While the transition to mobility and the cloud has substantially increased employee productivity, the complex interaction between users, devices, apps, and data – on-premises as well as in the cloud – has generated new blind spots for IT teams. Even though organizations may not embrace this transition, employees already are. As the interactions between these components and the sophistication of attack vectors increases, security remains a top challenge for enterprises. IT staffs struggle to maintain visibility, control, and protection of corporate data.
Data control resources that protect corporate data from user mistakes and prevent data loss are important steps toward securing your resources while enabling users to be productive.
How can Enterprise Mobility + Security help you?
Enterprise Mobility + Security (EMS) enables IT to gain deeper visibility into user, device, and data activity on-premises and in the cloud. With EMS, IT can protect corporate data from user mistakes with stronger controls and enforcement. IT will be able to monitor risk detection by using powerful reporting and analytics on users, upload/download traffic, usage patterns, and transactions for discovered applications.
- Complete visibility into employee cloud app usage and Shadow IT
- Granular-level control and data policies for on-going data protection in cloud apps
- Persistent data classification and protection that ensures data is protected at all times—regardless of where its stored or with whom it's shared
- Ability to safely share data with people inside and outside of your organization
- Intuitive controls for data classification and protection
- Visibility and control of shared data for users and IT
The following diagram summarizes the capabilities involved in this scenario and how they are used to protect your resources:
Here's a short video to give you a quick introduction to how Enterprise Mobility + Security (EMS) enables IT to gain deeper visibility and control:
How to implement this solution
- Step 1: Discover cloud apps in use and control them with policy
- Step 2: Protect data on-premises or in the cloud
How to protect data against user mistakes
Cloud applications are in use by most enterprises today, and we will soon reach a time where more corporate data will be stored in the cloud than on-premises. Many times, users will be using SaaS apps from their devices without their company’s consent or knowledge, which causes an increase in Shadow IT usage of cloud. This conclusion comes from studies showing that 80% of employees admitted to using unapproved SaaS apps for corporate usage. Cloud App Security provides a detailed overview of all cloud apps being used in the organization. It identifies all users and IP addresses accessing an application. It also conducts a risk assessment for more than 13,000 cloud apps and provides an automated risk score for each app based on more than 60 parameters.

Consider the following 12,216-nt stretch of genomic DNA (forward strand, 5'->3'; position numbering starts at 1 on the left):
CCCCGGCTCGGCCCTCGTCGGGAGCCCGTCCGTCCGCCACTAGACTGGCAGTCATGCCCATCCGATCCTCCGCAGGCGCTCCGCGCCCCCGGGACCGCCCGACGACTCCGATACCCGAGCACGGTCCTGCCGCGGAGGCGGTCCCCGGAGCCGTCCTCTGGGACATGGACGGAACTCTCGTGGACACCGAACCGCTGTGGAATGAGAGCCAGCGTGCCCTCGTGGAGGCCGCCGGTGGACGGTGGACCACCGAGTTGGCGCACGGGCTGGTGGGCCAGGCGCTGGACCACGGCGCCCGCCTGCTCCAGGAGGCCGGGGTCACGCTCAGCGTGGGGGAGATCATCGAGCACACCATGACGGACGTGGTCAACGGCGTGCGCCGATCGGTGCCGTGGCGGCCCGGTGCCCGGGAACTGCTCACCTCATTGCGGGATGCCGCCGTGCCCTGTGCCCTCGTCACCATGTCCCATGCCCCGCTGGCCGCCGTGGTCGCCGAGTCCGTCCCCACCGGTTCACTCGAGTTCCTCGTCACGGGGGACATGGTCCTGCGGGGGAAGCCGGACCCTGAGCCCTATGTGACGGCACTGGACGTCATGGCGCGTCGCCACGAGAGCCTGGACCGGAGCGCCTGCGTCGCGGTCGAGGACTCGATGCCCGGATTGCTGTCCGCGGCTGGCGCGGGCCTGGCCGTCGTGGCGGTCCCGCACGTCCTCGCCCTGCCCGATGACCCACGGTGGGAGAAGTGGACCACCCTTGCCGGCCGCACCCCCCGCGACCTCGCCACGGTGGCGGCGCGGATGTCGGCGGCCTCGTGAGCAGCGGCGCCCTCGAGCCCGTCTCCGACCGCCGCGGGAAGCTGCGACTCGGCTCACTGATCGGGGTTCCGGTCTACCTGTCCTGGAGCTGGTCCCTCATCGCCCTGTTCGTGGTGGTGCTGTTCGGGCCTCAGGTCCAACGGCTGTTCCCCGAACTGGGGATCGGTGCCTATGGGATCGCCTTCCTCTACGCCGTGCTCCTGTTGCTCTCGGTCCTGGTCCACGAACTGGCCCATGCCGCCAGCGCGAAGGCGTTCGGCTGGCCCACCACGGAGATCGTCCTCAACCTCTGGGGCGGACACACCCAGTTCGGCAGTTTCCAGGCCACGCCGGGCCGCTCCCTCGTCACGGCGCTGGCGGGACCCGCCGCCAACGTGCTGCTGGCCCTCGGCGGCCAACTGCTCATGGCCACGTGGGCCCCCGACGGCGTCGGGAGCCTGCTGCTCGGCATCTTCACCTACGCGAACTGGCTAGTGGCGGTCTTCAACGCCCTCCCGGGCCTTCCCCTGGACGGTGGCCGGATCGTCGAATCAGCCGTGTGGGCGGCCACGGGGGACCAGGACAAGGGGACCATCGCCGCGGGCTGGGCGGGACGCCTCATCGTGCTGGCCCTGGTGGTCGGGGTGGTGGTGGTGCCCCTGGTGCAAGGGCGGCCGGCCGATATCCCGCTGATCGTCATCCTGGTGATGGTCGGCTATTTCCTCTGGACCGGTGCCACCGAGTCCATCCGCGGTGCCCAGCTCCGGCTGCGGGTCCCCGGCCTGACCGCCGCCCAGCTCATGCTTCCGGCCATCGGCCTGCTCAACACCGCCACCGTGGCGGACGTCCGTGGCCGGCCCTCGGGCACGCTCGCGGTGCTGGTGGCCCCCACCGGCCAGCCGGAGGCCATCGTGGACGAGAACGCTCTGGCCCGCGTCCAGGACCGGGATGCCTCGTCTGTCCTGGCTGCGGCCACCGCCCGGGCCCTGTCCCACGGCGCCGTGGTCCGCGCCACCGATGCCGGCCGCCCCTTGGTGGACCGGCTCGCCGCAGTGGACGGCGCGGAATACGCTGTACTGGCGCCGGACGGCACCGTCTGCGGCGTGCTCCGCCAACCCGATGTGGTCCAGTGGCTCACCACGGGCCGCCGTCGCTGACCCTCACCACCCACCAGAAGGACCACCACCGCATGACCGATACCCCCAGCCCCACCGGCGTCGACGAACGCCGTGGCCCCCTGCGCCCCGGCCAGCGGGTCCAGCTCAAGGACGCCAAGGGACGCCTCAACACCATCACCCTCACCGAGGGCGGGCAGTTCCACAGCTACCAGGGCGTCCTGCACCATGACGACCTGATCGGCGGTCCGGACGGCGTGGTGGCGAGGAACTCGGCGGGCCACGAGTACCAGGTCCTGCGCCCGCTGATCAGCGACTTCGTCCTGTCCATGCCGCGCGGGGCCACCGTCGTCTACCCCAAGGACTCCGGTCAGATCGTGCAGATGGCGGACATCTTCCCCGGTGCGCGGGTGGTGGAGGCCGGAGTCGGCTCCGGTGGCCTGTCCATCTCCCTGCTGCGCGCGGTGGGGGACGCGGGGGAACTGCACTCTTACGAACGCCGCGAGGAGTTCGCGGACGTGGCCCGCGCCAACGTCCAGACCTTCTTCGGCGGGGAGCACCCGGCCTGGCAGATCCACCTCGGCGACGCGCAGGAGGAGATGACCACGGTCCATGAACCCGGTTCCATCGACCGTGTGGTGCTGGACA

Follow step 1 to discover the cloud apps in your environment and implement policies to control these apps. The second stage of this solution will implement Azure Information Protection to protect and classify data, which can mitigate users' mistakes and data misuse.
Step 1: Discover cloud apps in use and control them with policy
The first step to use Cloud App Security is to discover your apps. If you skip this step, there will be no apps to analyze and to restrict using policies. If you didn’t start the discover process, the Discover option in the Cloud App Security dashboard will show the following message:
Discovering which apps are in use across your organization is the first step in making sure your sensitive corporate data is protected. Once the discover process is finished, you will be able to see a list of apps that were discovered under the Cloud Discovery dashboard.
Each app has a score that represents the credibility and reliability of the cloud apps. When accessing the app’s rank, you will notice that there are three categories that are used to create this rank: General, Security, and Compliance. Each category has certain attributes that are tested during the discovery process. If one attribute is not fully compliant, it will show as partial and you can access the details of that attribute to understand why it is shown as partial.